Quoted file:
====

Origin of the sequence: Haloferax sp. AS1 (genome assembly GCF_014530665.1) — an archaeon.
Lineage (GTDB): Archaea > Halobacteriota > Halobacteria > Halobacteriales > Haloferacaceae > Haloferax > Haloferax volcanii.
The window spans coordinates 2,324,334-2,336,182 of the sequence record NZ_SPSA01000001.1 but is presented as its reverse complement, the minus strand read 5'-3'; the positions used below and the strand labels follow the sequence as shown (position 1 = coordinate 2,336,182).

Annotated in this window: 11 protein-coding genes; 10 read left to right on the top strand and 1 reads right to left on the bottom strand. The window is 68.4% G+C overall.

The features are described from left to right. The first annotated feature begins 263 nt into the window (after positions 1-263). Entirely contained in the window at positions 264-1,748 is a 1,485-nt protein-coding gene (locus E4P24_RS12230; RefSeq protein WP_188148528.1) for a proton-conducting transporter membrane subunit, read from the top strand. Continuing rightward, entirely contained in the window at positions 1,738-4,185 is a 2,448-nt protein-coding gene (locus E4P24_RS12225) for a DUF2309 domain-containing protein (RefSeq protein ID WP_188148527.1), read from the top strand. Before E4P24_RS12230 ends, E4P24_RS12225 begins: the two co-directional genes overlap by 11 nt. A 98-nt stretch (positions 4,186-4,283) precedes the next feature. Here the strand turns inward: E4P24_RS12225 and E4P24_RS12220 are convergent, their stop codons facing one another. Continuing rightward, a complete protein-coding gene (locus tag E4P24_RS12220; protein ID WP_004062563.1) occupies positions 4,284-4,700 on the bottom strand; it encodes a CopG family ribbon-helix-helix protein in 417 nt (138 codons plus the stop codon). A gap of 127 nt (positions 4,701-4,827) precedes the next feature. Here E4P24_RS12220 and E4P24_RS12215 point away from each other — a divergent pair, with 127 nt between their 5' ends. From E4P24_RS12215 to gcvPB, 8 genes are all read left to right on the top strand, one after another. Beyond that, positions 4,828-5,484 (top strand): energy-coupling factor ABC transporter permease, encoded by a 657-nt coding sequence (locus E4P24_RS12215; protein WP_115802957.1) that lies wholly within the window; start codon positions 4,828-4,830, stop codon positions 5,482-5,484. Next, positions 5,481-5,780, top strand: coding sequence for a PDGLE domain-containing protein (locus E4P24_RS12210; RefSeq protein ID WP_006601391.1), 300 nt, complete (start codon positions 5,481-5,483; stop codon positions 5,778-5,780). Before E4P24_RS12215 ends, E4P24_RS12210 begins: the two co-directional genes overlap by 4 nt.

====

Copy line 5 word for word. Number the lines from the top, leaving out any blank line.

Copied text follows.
The features are described from left to right. The first annotated feature begins 263 nt into the window (after positions 1-263). Entirely contained in the window at positions 264-1,748 is a 1,485-nt protein-coding gene (locus E4P24_RS12230; RefSeq protein WP_188148528.1) for a proton-conducting transporter membrane subunit, read from the top strand. Continuing rightward, entirely contained in the window at positions 1,738-4,185 is a 2,448-nt protein-coding gene (locus E4P24_RS12225) for a DUF2309 domain-containing protein (RefSeq protein ID WP_188148527.1), read from the top strand. Before E4P24_RS12230 ends, E4P24_RS12225 begins: the two co-directional genes overlap by 11 nt. A 98-nt stretch (positions 4,186-4,283) precedes the next feature. Here the strand turns inward: E4P24_RS12225 and E4P24_RS12220 are convergent, their stop codons facing one another. Continuing rightward, a complete protein-coding gene (locus tag E4P24_RS12220; protein ID WP_004062563.1) occupies positions 4,284-4,700 on the bottom strand; it encodes a CopG family ribbon-helix-helix protein in 417 nt (138 codons plus the stop codon). A gap of 127 nt (positions 4,701-4,827) precedes the next feature. Here E4P24_RS12220 and E4P24_RS12215 point away from each other — a divergent pair, with 127 nt between their 5' ends. From E4P24_RS12215 to gcvPB, 8 genes are all read left to right on the top strand, one after another. Beyond that, positions 4,828-5,484 (top strand): energy-coupling factor ABC transporter permease, encoded by a 657-nt coding sequence (locus E4P24_RS12215; protein WP_115802957.1) that lies wholly within the window; start codon positions 4,828-4,830, stop codon positions 5,482-5,484. Next, positions 5,481-5,780, top strand: coding sequence for a PDGLE domain-containing protein (locus E4P24_RS12210; RefSeq protein ID WP_006601391.1), 300 nt, complete (start codon positions 5,481-5,483; stop codon positions 5,778-5,780). Before E4P24_RS12215 ends, E4P24_RS12210 begins: the two co-directional genes overlap by 4 nt.